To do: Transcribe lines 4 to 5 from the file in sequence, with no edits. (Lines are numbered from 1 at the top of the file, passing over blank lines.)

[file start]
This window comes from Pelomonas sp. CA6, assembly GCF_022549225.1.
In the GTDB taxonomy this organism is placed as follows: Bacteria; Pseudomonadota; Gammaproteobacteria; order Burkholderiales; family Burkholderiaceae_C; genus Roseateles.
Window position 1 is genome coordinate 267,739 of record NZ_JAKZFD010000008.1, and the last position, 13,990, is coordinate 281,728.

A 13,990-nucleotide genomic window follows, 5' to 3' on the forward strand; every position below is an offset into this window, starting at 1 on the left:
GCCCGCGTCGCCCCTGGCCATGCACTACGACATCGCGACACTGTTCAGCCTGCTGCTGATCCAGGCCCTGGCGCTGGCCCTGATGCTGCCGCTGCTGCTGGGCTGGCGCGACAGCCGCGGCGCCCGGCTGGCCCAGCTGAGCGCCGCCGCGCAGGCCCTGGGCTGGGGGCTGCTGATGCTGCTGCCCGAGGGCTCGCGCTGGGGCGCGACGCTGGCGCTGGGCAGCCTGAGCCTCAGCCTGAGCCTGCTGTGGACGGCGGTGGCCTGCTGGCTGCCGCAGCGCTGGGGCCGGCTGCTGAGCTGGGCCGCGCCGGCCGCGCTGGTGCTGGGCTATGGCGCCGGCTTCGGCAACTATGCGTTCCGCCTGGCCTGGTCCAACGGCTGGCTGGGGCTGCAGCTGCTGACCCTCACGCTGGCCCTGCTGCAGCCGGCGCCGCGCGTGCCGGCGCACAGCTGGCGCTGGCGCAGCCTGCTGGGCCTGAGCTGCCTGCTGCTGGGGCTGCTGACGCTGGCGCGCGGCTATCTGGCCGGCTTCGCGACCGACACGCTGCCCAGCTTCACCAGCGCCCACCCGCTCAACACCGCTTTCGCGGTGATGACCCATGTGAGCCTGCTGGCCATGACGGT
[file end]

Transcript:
A 13,990-nucleotide genomic window follows, 5' to 3' on the forward strand; every position below is an offset into this window, starting at 1 on the left:
GCCCGCGTCGCCCCTGGCCATGCACTACGACATCGCGACACTGTTCAGCCTGCTGCTGATCCAGGCCCTGGCGCTGGCCCTGATGCTGCCGCTGCTGCTGGGCTGGCGCGACAGCCGCGGCGCCCGGCTGGCCCAGCTGAGCGCCGCCGCGCAGGCCCTGGGCTGGGGGCTGCTGATGCTGCTGCCCGAGGGCTCGCGCTGGGGCGCGACGCTGGCGCTGGGCAGCCTGAGCCTCAGCCTGAGCCTGCTGTGGACGGCGGTGGCCTGCTGGCTGCCGCAGCGCTGGGGCCGGCTGCTGAGCTGGGCCGCGCCGGCCGCGCTGGTGCTGGGCTATGGCGCCGGCTTCGGCAACTATGCGTTCCGCCTGGCCTGGTCCAACGGCTGGCTGGGGCTGCAGCTGCTGACCCTCACGCTGGCCCTGCTGCAGCCGGCGCCGCGCGTGCCGGCGCACAGCTGGCGCTGGCGCAGCCTGCTGGGCCTGAGCTGCCTGCTGCTGGGGCTGCTGACGCTGGCGCGCGGCTATCTGGCCGGCTTCGCGACCGACACGCTGCCCAGCTTCACCAGCGCCCACCCGCTCAACACCGCTTTCGCGGTGATGACCCATGTGAGCCTGCTGGCCATGACGGT